This is a dress I made several years ago, to have as a simple working kirtle. I never got around to take photos and write proper documentation about it, but now I got some feeling! In these photos, the dress has been used for a couple of years and it has seen wear, washing machines and mending. So here’s my first tutorial for the autumn, and thank you for visiting and reading! (Both old friends and newcomers!)
This is a very simple working kirtle or dress, made to be practical as well as historically possible. The fabric is a plain wool weave, dyed to look like walnut dyed fabric. The skirt is partly pleated, partly flat sewn to the waist, and the upper part of the dress is fitted for bust support, side laced and has short sleeves.
I wear it with loose sleeves, pinned to the short sleeves and a gollar for warmth, under another fancier dress, or as it is if I am going to do lots of work or if the weather is warm.
The dress is hand sewn with wool thread in the same colour as the fabric, and it was one of my first garments made with wool thread instead of linen thread. I really recommend it! At first, I was a bit unsure if it was going to be durable enough, but after several years of using it, washing it in the machine (yeah, because lazy and dirty…) and treating it rather rough, it stays together really well, with only some minor mending.
I used running stitches on all long seams and folded the seam allowances to one side before whip stitching them down. The waist seam and all edges were made with whip stitches, and the sleeves and upper body seams made with back stitches to be a bit more durable than the running stitch is. The running stitch is way more durable than many believe and common in extant finds, but for heavy support, I like whip stitch and backstitching better.
The fabric is a medium tabby weave and I used around 3 meters for a dress. If you are much longer than me (1,6 m) consider buying another half metre. I did a quick pattern outlay for you, since it is old I’m not sure if I drafted the pattern along the selvedge or across the fabric but you will get an idea of what pieces you need to make one for your self.
The dress was made using two front pieces (to have a supportive seam in the front was a good choice since I didn’t have any lining in the dress.) One back piece, two sleeves and the skirt panels. I drafted S-sleeves, but the dress is made with regular sleeves with the seam under the arm. That seems to be the most common in artwork from the time on short sleeves. Your choice!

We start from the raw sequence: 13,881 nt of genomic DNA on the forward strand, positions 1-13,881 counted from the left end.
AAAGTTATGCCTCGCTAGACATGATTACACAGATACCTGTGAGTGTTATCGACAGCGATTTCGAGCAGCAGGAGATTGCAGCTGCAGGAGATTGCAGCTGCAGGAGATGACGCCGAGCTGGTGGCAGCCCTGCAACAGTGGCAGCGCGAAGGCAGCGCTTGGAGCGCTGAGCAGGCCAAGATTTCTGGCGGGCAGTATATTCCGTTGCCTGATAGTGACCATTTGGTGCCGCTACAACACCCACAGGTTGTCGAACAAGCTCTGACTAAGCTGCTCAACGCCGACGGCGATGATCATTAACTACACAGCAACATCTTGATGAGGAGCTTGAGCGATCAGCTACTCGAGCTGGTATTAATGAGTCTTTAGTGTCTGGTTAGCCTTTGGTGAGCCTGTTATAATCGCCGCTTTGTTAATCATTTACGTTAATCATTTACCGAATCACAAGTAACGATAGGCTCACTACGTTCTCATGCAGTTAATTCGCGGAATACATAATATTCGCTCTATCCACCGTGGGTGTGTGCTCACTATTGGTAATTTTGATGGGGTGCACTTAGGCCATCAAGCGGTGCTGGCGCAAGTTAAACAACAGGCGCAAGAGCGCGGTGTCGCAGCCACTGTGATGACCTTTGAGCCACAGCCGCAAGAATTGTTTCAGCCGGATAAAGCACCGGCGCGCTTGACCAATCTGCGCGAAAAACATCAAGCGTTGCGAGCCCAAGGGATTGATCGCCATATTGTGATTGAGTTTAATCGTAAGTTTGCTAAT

Some thoughts on skirts:
Do you see that the skirt has way more fabric in the back, while the front is straight? This will give you a nice fall as well as enough width and volume, but if you bend forward to pick up things or work by the fire, this construction will make the skirts remain away from the flames closer to your body, rather than draping forward with your movement. Hard to explain, but try it! It gives you a very practical garment.
The front panels are marked C at the centre front. The back piece is “upside-down” to use as much of the fabric as possible. You could of course piece the skirt together with more panels if you like. On my dress, the front panels lie smoothly in the waist, with only a couple of pleats to allow room for hips and stomach, while the back part is pleated around the back.
Other ways of construction would be to make more panels/gores (see my green 15th c kirtle) or pleat the skirt fabric to the waist seam all the way around (like my 16th c trossfrau dress in purple and blue). Or just make a few decorative folds in the back, like on my blue Weyden kirtle. This is simply one possible way of interpreting contemporary art.
A tip on bust support:
This is (I think) my only wool garment so far that has bust support, but no lining whatsoever. This is possible only because of the plain weave since it is not very flexible across and along the threads in the fabric. A twill weave would not have worked without lining.
The drawing with the front piece has two arrows marking out small details in the fronts seams. At the centre front there is a small bend going in under the bust, and at the side seams there’s another, making the seam run in a bend, and then changing direction after the bust and running straighter over the stomach. This way of sewing will make the bust stay better in place, allowing for bust support without lots of sturdy layers. But the bust will have a rounder form and not as much steadiness as a garment with lining.